If you are a fan of baseball, you may have noticed that the number of home runs hit in the Major League Baseball (MLB) has increased dramatically in recent years. In fact, 2019 was the most prolific year for homers in MLB history, with 6,776 balls flying out of the park. That’s a whopping 11% increase from the previous record of 6,105 set in 2017.
What is behind this surge in home runs? Some have speculated that it could be due to changes in the ball design, the swing mechanics of the hitters, or the launch angle of the batted balls. But a new study published in the journal Nature Communications suggests that there may be another factor at play: climate change.
The study, led by researchers from the University of Illinois at Urbana-Champaign and the National Center for Atmospheric Research, analyzed the relationship between atmospheric conditions and home run rates from 1998 to 2018. They found that warmer temperatures, lower air density, and higher humidity all contributed to an increase in home run probability.
According to the study, these changes in atmospheric conditions are consistent with the effects of climate change, which is expected to make the air warmer and more humid in many regions. The researchers estimated that climate change alone could account for a 5% increase in home run probability over the past two decades.
How does climate change affect home runs? The answer lies in the physics of baseball. When a ball is hit by a bat, it experiences two opposing forces: gravity and air resistance. Gravity pulls the ball down, while air resistance slows it down. The higher the air density, the more drag the ball experiences. Conversely, the lower the air density, the less drag the ball experiences.
Therefore, when the air is warmer or more humid, it becomes less dense and exerts less drag on the ball. This means that the ball can travel farther before gravity brings it down. Similarly, when the air is colder or drier, it becomes more dense and exerts more drag on the ball. This means that the ball can travel less far before gravity brings it down.
The researchers calculated that a 1°C increase in temperature could increase home run probability by 1.8%, while a 10% increase in humidity could increase it by 2.1%. They also found that these effects were more pronounced in stadiums located at higher altitudes, where the air is naturally thinner and less dense.
The study also looked at how wind speed and direction affected home run rates. They found that tailwinds (winds blowing in the same direction as the ball) increased home run probability by 3.3%, while headwinds (winds blowing in the opposite direction as the ball) decreased it by 3.4%. They also found that crosswinds (winds blowing perpendicular to the ball) had no significant effect on home run probability.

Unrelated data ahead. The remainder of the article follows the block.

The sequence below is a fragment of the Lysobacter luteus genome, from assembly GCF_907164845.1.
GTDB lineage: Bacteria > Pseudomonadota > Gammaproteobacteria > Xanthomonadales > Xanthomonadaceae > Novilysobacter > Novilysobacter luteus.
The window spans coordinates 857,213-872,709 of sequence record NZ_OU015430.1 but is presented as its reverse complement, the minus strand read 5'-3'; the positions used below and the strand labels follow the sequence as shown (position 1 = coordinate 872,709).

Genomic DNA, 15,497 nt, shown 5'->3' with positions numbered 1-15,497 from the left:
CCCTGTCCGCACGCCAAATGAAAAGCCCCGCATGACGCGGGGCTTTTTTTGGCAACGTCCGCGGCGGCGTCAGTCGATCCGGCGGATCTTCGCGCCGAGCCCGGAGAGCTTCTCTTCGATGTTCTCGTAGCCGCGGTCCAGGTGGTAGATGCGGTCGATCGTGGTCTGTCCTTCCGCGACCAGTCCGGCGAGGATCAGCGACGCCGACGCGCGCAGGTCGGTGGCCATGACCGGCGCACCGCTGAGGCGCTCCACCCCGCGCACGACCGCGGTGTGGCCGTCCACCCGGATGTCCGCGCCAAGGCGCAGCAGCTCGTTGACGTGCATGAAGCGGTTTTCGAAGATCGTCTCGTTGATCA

The researchers concluded that climate change could have a substantial impact on baseball performance and outcomes in the future. They suggested that MLB could consider adjusting its rules or equipment to account for these changes and maintain a fair and balanced game.
They also warned that climate change could pose other challenges for baseball players and fans, such as increased heat stress, dehydration, and health risks. They urged MLB to take action to reduce its greenhouse gas emissions and promote environmental sustainability.
The study is one of the first to examine how climate change affects sports performance and outcomes. It adds to a growing body of evidence that shows how climate change affects various aspects of human society and culture.
As baseball fans gear up for another season of exciting games and thrilling home runs, they may also want to pay attention to how climate change is changing their favorite sport.
Final Thoughts: Climate Change and the Home Run Surge in MLB
The new study linking climate change to the surge in home runs in Major League Baseball provides a fascinating insight into the complex interplay between environmental factors and human performance.
By analyzing the physics of baseball and the atmospheric conditions that affect it, the researchers have shown how even small changes in temperature, humidity, and air density can have a significant impact on the outcome of a game.
What is particularly interesting about this study is that it highlights the ways in which climate change can affect our cultural and social practices, as well as our physical health and well-being.
Baseball is not just a sport but a cultural institution that reflects the values and traditions of a society. As climate change alters the conditions in which we live and play, it is likely to have profound implications for our cultural practices and identity.
The study also underscores the need for proactive measures to mitigate the impacts of climate change on sports and other aspects of human society.
It suggests that sports organizations such as MLB need to consider adjusting their rules and equipment to account for the changing environmental conditions and maintain a fair and balanced game. It also highlights the need for broader efforts to reduce greenhouse gas emissions and promote sustainability in all areas of human activity.
In conclusion, the study linking climate change to the home run surge in MLB provides a thought-provoking glimpse into the complex interplay between human performance and environmental factors.
As we confront the challenges of climate change, we must recognize the ways in which it affects not just our physical health but also our cultural practices and identity. We must take proactive steps to mitigate its impacts and build a sustainable future for all.